He embraces the sheep
an ungainly bundle unusually tilted
now leaning back against the man
who bowed over, grasps with his knees
and left hand, to perform. Like a cellist
he knows how to play.
Fingertips splayed to tension the skin
right hand guiding across the bridge
a gleam of blades to separate fleece –
music from silence, wrapped up in wool.
The animal listens
accepting the prospect of resolution ahead,
resigned to his practised hands, grip of the thighs
the charm of the music
and caressing of steel.
He stretches his arm out
to reach high notes in third position.
Lanolined leather feet shift softly beneath.
The sheep tips back more to enable the soar
of melody heard only by them.
He lets fall the burden
accustomedly righting the sheep. He arises
to bow for a moment as if in acknowledgement
then straightens – the fleece being lifted
and folded, like music.
The performer resumes
with no pause for applause. He turns
to the next – there are more
many more waiting. So the music continues –
each movement to end in a cadence.
A Musical Interval…
I like the idea in a blog of not having those pages which go on about where you went to university, your much later Ph D in Lorca and and how you love ferrets, but rather to show stuff as and when it’s relevant or helpful to someone who may be interested to know.
Well, that’s the way I’m doing it – so here’s something about me.
As a musician, I see (if that’s the right word) music (and the making of it) in many places.
I found myself watching a sheep shearer. He reminded me strongly of a cellist, what with the positioning of the two protagonists (the real cello can almost be another creature, if not a person – often a professional cellist will buy two adjacent seats for the two of them in a plane, for example), the vigorous work of the right hand combined with the deft placing of the left hand fingers, the occasional very definite shifts of the body, the concentration by the performer on something almost dissociated from what seems to be the immediate task and the careful placing of the feet.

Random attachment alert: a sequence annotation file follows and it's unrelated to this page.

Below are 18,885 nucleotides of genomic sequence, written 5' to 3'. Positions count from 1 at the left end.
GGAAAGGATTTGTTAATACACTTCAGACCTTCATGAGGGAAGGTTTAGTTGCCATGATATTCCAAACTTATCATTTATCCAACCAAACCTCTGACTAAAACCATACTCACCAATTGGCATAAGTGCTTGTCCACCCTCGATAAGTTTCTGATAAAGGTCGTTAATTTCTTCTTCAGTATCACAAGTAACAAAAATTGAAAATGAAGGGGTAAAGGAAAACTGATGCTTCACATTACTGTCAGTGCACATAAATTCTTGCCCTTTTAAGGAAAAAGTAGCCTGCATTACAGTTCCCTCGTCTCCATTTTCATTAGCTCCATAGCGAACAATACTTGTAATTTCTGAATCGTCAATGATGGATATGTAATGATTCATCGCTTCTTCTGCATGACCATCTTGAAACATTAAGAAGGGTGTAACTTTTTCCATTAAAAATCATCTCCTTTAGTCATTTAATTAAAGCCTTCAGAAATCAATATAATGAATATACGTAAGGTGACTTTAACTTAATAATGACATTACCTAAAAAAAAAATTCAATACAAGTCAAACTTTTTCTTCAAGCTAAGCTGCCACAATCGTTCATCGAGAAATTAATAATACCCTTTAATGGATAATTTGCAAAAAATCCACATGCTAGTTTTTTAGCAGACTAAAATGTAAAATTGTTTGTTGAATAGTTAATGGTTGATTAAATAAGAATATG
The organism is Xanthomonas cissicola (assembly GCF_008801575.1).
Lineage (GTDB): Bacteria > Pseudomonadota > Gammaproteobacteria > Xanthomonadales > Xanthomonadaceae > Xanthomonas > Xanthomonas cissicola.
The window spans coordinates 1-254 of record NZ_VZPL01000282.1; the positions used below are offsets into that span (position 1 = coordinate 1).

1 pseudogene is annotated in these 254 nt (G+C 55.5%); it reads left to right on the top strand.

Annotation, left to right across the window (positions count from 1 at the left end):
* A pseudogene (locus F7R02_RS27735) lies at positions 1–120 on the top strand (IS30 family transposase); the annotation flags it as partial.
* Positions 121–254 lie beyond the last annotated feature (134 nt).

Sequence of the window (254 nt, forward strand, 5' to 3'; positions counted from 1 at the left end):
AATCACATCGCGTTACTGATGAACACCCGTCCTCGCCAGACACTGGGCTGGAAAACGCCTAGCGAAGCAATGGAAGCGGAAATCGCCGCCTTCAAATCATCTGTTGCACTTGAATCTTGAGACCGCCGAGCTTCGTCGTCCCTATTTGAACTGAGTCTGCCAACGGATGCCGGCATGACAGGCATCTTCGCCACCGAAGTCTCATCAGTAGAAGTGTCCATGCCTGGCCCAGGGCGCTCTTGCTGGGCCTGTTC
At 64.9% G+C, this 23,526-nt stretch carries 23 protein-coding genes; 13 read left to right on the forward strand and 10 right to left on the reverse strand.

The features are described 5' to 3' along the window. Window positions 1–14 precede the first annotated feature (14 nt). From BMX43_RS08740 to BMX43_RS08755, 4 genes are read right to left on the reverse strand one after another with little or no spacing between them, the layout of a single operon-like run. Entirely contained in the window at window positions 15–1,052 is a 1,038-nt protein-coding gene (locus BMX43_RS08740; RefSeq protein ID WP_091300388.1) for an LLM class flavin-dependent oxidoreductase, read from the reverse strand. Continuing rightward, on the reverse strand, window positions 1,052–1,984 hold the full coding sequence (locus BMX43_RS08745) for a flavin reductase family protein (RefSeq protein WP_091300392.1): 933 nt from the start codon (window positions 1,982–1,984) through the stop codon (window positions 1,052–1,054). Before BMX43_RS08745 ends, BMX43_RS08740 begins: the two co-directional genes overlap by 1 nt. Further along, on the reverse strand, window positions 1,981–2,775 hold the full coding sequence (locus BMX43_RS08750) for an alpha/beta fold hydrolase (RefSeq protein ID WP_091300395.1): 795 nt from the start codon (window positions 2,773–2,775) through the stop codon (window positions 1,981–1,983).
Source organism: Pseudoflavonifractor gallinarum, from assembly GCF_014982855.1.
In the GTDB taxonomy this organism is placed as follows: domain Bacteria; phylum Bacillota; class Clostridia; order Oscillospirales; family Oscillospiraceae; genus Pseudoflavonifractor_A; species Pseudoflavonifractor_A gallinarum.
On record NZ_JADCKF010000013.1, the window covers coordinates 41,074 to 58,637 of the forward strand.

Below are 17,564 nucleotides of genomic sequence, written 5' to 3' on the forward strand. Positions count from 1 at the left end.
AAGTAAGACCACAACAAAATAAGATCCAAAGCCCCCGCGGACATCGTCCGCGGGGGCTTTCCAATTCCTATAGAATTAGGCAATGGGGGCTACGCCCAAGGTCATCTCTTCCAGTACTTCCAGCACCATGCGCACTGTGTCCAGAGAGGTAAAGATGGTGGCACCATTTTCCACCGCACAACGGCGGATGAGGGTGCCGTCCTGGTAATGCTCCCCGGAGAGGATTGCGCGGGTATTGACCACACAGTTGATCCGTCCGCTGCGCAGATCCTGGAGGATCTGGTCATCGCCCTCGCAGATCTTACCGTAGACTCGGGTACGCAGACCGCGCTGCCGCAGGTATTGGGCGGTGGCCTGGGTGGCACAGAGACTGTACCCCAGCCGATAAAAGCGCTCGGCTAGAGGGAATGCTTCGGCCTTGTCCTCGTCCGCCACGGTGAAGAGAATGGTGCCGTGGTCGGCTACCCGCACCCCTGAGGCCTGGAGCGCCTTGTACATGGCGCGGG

All in all, the shearer appeared to be no less accomplished than a fine cellist.
I liked the idea of a cadence – literally, a falling: in music, that temporary closure, resolution and completion that both finishes and starts a phrase, maintaining the flow.
And in shearing, the falling of the fleece: the cadence that precedes and enables the proceeding to the next.
But, nice idea as it seemed to me, I’m not sure this poem works.
Whether it’s a bit too far-fetched, contrived and strained, or whether I haven’t quite tied the two activities well enough together, or whether simply they just are too different, I don’t know.
Still, I spent a long time watching him, and them (the sheep), and others were enjoying the performance too, which itself was not about the audience, but was the pursuit of a task with experience, concentration and tenderness – doing something that called for both delicacy and strength, which seemed almost greater than that which one was witnessing. The shearer wasn’t showing off: he was simply doing his job with consummate skill, even making it seem easy.
I’ll be interested how others feel – I mean about the poem.
(Interesting too how I used the word feel, not think – as one would about music?)
I’m not looking for encouragement, let alone praise – honestly! – just a personal response (also a bit like music).
Perhaps poetry really is after all very like music, even if you feel (think?) a sheep shearer bears only a slight resemblance to a cellist.